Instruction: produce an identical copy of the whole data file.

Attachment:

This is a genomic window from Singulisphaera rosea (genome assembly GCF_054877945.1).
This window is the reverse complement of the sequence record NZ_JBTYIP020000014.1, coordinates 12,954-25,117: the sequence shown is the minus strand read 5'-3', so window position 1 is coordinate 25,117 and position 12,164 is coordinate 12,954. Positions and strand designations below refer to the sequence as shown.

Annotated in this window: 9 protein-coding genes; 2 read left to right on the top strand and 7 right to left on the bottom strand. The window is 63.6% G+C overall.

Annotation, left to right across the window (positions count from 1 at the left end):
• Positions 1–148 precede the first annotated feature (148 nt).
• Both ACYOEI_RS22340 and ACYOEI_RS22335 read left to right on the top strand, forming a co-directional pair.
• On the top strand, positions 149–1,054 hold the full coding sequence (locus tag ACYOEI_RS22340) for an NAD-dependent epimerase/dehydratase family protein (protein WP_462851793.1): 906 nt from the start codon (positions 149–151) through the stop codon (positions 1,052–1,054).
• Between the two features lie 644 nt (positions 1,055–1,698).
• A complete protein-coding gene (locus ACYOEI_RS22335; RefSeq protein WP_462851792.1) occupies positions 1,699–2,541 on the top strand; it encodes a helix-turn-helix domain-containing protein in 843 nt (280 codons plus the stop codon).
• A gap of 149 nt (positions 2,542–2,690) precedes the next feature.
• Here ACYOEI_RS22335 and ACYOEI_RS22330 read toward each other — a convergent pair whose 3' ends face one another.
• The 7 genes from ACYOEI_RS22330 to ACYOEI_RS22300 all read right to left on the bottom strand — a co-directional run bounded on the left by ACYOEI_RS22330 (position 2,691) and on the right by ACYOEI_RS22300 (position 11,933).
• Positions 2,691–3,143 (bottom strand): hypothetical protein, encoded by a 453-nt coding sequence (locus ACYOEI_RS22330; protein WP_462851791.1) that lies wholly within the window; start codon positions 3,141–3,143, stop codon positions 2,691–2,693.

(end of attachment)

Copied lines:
This is a genomic window from Singulisphaera rosea (genome assembly GCF_054877945.1).
This window is the reverse complement of the sequence record NZ_JBTYIP020000014.1, coordinates 12,954-25,117: the sequence shown is the minus strand read 5'-3', so window position 1 is coordinate 25,117 and position 12,164 is coordinate 12,954. Positions and strand designations below refer to the sequence as shown.

Annotated in this window: 9 protein-coding genes; 2 read left to right on the top strand and 7 right to left on the bottom strand. The window is 63.6% G+C overall.

Annotation, left to right across the window (positions count from 1 at the left end):
• Positions 1–148 precede the first annotated feature (148 nt).
• Both ACYOEI_RS22340 and ACYOEI_RS22335 read left to right on the top strand, forming a co-directional pair.
• On the top strand, positions 149–1,054 hold the full coding sequence (locus tag ACYOEI_RS22340) for an NAD-dependent epimerase/dehydratase family protein (protein WP_462851793.1): 906 nt from the start codon (positions 149–151) through the stop codon (positions 1,052–1,054).
• Between the two features lie 644 nt (positions 1,055–1,698).
• A complete protein-coding gene (locus ACYOEI_RS22335; RefSeq protein WP_462851792.1) occupies positions 1,699–2,541 on the top strand; it encodes a helix-turn-helix domain-containing protein in 843 nt (280 codons plus the stop codon).
• A gap of 149 nt (positions 2,542–2,690) precedes the next feature.
• Here ACYOEI_RS22335 and ACYOEI_RS22330 read toward each other — a convergent pair whose 3' ends face one another.
• The 7 genes from ACYOEI_RS22330 to ACYOEI_RS22300 all read right to left on the bottom strand — a co-directional run bounded on the left by ACYOEI_RS22330 (position 2,691) and on the right by ACYOEI_RS22300 (position 11,933).
• Positions 2,691–3,143 (bottom strand): hypothetical protein, encoded by a 453-nt coding sequence (locus ACYOEI_RS22330; protein WP_462851791.1) that lies wholly within the window; start codon positions 3,141–3,143, stop codon positions 2,691–2,693.